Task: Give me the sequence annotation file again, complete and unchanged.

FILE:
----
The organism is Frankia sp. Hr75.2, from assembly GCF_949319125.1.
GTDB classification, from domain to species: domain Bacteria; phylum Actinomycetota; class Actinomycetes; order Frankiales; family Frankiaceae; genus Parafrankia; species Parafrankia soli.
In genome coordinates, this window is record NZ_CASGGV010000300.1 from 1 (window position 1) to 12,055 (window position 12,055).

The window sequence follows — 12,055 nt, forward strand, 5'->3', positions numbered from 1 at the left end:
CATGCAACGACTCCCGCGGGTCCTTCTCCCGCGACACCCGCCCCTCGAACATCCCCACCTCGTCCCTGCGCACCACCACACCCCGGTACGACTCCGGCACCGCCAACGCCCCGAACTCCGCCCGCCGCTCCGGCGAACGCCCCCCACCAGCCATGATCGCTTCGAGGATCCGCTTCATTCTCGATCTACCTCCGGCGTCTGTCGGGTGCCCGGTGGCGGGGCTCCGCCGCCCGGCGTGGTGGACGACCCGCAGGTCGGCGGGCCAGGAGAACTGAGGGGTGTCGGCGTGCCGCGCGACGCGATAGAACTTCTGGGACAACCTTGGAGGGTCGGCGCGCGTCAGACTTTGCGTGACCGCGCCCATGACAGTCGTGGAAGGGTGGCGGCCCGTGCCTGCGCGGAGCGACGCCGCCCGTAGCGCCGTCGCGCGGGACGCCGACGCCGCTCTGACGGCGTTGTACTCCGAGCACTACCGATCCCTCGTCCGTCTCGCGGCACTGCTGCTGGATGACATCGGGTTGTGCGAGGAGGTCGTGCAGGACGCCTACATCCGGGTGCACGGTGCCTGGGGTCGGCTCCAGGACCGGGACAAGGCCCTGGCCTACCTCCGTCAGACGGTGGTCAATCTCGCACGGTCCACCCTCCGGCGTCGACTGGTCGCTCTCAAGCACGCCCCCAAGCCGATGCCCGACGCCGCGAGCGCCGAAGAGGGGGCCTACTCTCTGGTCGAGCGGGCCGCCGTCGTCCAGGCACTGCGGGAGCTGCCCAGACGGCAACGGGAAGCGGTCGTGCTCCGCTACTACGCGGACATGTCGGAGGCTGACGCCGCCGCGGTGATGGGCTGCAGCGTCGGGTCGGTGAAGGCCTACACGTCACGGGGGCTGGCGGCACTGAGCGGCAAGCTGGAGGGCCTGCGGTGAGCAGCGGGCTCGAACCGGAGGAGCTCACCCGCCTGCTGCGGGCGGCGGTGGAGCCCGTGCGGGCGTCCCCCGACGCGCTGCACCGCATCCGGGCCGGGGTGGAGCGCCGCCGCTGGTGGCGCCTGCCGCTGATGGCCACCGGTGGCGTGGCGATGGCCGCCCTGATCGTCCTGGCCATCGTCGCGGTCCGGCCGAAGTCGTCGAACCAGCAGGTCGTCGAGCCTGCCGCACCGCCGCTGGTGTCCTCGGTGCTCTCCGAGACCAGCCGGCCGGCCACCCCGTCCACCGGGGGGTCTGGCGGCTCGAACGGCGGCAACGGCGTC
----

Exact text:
The organism is Frankia sp. Hr75.2, from assembly GCF_949319125.1.
GTDB classification, from domain to species: domain Bacteria; phylum Actinomycetota; class Actinomycetes; order Frankiales; family Frankiaceae; genus Parafrankia; species Parafrankia soli.
In genome coordinates, this window is record NZ_CASGGV010000300.1 from 1 (window position 1) to 12,055 (window position 12,055).

The window sequence follows — 12,055 nt, forward strand, 5'->3', positions numbered from 1 at the left end:
CATGCAACGACTCCCGCGGGTCCTTCTCCCGCGACACCCGCCCCTCGAACATCCCCACCTCGTCCCTGCGCACCACCACACCCCGGTACGACTCCGGCACCGCCAACGCCCCGAACTCCGCCCGCCGCTCCGGCGAACGCCCCCCACCAGCCATGATCGCTTCGAGGATCCGCTTCATTCTCGATCTACCTCCGGCGTCTGTCGGGTGCCCGGTGGCGGGGCTCCGCCGCCCGGCGTGGTGGACGACCCGCAGGTCGGCGGGCCAGGAGAACTGAGGGGTGTCGGCGTGCCGCGCGACGCGATAGAACTTCTGGGACAACCTTGGAGGGTCGGCGCGCGTCAGACTTTGCGTGACCGCGCCCATGACAGTCGTGGAAGGGTGGCGGCCCGTGCCTGCGCGGAGCGACGCCGCCCGTAGCGCCGTCGCGCGGGACGCCGACGCCGCTCTGACGGCGTTGTACTCCGAGCACTACCGATCCCTCGTCCGTCTCGCGGCACTGCTGCTGGATGACATCGGGTTGTGCGAGGAGGTCGTGCAGGACGCCTACATCCGGGTGCACGGTGCCTGGGGTCGGCTCCAGGACCGGGACAAGGCCCTGGCCTACCTCCGTCAGACGGTGGTCAATCTCGCACGGTCCACCCTCCGGCGTCGACTGGTCGCTCTCAAGCACGCCCCCAAGCCGATGCCCGACGCCGCGAGCGCCGAAGAGGGGGCCTACTCTCTGGTCGAGCGGGCCGCCGTCGTCCAGGCACTGCGGGAGCTGCCCAGACGGCAACGGGAAGCGGTCGTGCTCCGCTACTACGCGGACATGTCGGAGGCTGACGCCGCCGCGGTGATGGGCTGCAGCGTCGGGTCGGTGAAGGCCTACACGTCACGGGGGCTGGCGGCACTGAGCGGCAAGCTGGAGGGCCTGCGGTGAGCAGCGGGCTCGAACCGGAGGAGCTCACCCGCCTGCTGCGGGCGGCGGTGGAGCCCGTGCGGGCGTCCCCCGACGCGCTGCACCGCATCCGGGCCGGGGTGGAGCGCCGCCGCTGGTGGCGCCTGCCGCTGATGGCCACCGGTGGCGTGGCGATGGCCGCCCTGATCGTCCTGGCCATCGTCGCGGTCCGGCCGAAGTCGTCGAACCAGCAGGTCGTCGAGCCTGCCGCACCGCCGCTGGTGTCCTCGGTGCTCTCCGAGACCAGCCGGCCGGCCACCCCGTCCACCGGGGGGTCTGGCGGCTCGAACGGCGGCAACGGCGTC